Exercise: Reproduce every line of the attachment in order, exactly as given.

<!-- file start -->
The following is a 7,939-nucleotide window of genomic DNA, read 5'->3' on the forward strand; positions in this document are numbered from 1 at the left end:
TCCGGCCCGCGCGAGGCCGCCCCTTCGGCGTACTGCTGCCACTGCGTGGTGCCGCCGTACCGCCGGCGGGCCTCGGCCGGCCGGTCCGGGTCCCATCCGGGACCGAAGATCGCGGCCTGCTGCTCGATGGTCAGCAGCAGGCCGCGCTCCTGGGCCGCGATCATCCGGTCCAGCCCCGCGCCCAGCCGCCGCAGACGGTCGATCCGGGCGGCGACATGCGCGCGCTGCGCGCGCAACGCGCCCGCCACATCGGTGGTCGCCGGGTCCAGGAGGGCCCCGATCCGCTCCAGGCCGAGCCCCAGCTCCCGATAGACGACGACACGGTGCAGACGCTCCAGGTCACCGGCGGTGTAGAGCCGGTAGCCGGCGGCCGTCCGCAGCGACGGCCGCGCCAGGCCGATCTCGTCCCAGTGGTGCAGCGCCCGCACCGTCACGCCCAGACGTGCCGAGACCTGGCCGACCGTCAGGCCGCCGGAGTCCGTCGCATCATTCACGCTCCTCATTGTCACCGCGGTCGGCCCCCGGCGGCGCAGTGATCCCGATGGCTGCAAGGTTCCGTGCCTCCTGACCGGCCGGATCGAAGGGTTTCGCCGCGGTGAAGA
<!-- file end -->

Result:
The following is a 7,939-nucleotide window of genomic DNA, read 5'->3' on the forward strand; positions in this document are numbered from 1 at the left end:
TCCGGCCCGCGCGAGGCCGCCCCTTCGGCGTACTGCTGCCACTGCGTGGTGCCGCCGTACCGCCGGCGGGCCTCGGCCGGCCGGTCCGGGTCCCATCCGGGACCGAAGATCGCGGCCTGCTGCTCGATGGTCAGCAGCAGGCCGCGCTCCTGGGCCGCGATCATCCGGTCCAGCCCCGCGCCCAGCCGCCGCAGACGGTCGATCCGGGCGGCGACATGCGCGCGCTGCGCGCGCAACGCGCCCGCCACATCGGTGGTCGCCGGGTCCAGGAGGGCCCCGATCCGCTCCAGGCCGAGCCCCAGCTCCCGATAGACGACGACACGGTGCAGACGCTCCAGGTCACCGGCGGTGTAGAGCCGGTAGCCGGCGGCCGTCCGCAGCGACGGCCGCGCCAGGCCGATCTCGTCCCAGTGGTGCAGCGCCCGCACCGTCACGCCCAGACGTGCCGAGACCTGGCCGACCGTCAGGCCGCCGGAGTCCGTCGCATCATTCACGCTCCTCATTGTCACCGCGGTCGGCCCCCGGCGGCGCAGTGATCCCGATGGCTGCAAGGTTCCGTGCCTCCTGACCGGCCGGATCGAAGGGTTTCGCCGCGGTGAAGA